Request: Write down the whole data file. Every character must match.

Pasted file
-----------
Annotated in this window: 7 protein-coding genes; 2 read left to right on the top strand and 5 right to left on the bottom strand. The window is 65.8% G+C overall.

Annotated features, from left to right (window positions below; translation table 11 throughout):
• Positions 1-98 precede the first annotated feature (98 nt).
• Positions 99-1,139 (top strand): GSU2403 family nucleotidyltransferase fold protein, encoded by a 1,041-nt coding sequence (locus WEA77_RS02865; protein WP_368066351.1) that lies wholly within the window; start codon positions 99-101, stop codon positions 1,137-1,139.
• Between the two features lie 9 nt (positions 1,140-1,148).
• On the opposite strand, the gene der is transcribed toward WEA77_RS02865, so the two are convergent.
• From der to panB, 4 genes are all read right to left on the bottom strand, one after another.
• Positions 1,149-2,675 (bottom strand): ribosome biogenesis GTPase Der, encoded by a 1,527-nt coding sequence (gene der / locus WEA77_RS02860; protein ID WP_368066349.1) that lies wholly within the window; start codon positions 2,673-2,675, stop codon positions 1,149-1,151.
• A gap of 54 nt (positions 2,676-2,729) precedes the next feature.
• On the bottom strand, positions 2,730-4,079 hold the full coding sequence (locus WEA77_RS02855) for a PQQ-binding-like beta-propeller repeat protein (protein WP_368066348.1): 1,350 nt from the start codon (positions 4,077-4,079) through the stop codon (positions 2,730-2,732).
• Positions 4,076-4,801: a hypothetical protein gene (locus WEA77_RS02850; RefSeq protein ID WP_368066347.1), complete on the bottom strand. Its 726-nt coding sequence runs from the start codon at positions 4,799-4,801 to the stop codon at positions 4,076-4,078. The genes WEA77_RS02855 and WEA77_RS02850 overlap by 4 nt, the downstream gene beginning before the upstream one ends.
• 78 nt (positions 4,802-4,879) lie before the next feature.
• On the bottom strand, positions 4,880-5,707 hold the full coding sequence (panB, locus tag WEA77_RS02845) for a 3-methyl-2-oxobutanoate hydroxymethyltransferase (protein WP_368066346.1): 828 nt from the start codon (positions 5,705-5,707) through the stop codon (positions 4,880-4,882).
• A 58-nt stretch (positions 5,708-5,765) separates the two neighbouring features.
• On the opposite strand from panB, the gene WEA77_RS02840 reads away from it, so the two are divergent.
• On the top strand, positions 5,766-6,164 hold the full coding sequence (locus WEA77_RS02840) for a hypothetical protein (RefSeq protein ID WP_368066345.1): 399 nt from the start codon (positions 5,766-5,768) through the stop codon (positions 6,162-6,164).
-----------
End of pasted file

Annotated in this window: 7 protein-coding genes; 2 read left to right on the top strand and 5 right to left on the bottom strand. The window is 65.8% G+C overall.

Annotated features, from left to right (window positions below; translation table 11 throughout):
• Positions 1-98 precede the first annotated feature (98 nt).
• Positions 99-1,139 (top strand): GSU2403 family nucleotidyltransferase fold protein, encoded by a 1,041-nt coding sequence (locus WEA77_RS02865; protein WP_368066351.1) that lies wholly within the window; start codon positions 99-101, stop codon positions 1,137-1,139.
• Between the two features lie 9 nt (positions 1,140-1,148).
• On the opposite strand, the gene der is transcribed toward WEA77_RS02865, so the two are convergent.
• From der to panB, 4 genes are all read right to left on the bottom strand, one after another.
• Positions 1,149-2,675 (bottom strand): ribosome biogenesis GTPase Der, encoded by a 1,527-nt coding sequence (gene der / locus WEA77_RS02860; protein ID WP_368066349.1) that lies wholly within the window; start codon positions 2,673-2,675, stop codon positions 1,149-1,151.
• A gap of 54 nt (positions 2,676-2,729) precedes the next feature.
• On the bottom strand, positions 2,730-4,079 hold the full coding sequence (locus WEA77_RS02855) for a PQQ-binding-like beta-propeller repeat protein (protein WP_368066348.1): 1,350 nt from the start codon (positions 4,077-4,079) through the stop codon (positions 2,730-2,732).
• Positions 4,076-4,801: a hypothetical protein gene (locus WEA77_RS02850; RefSeq protein ID WP_368066347.1), complete on the bottom strand. Its 726-nt coding sequence runs from the start codon at positions 4,799-4,801 to the stop codon at positions 4,076-4,078. The genes WEA77_RS02855 and WEA77_RS02850 overlap by 4 nt, the downstream gene beginning before the upstream one ends.
• 78 nt (positions 4,802-4,879) lie before the next feature.
• On the bottom strand, positions 4,880-5,707 hold the full coding sequence (panB, locus tag WEA77_RS02845) for a 3-methyl-2-oxobutanoate hydroxymethyltransferase (protein WP_368066346.1): 828 nt from the start codon (positions 5,705-5,707) through the stop codon (positions 4,880-4,882).
• A 58-nt stretch (positions 5,708-5,765) separates the two neighbouring features.
• On the opposite strand from panB, the gene WEA77_RS02840 reads away from it, so the two are divergent.
• On the top strand, positions 5,766-6,164 hold the full coding sequence (locus WEA77_RS02840) for a hypothetical protein (RefSeq protein ID WP_368066345.1): 399 nt from the start codon (positions 5,766-5,768) through the stop codon (positions 6,162-6,164).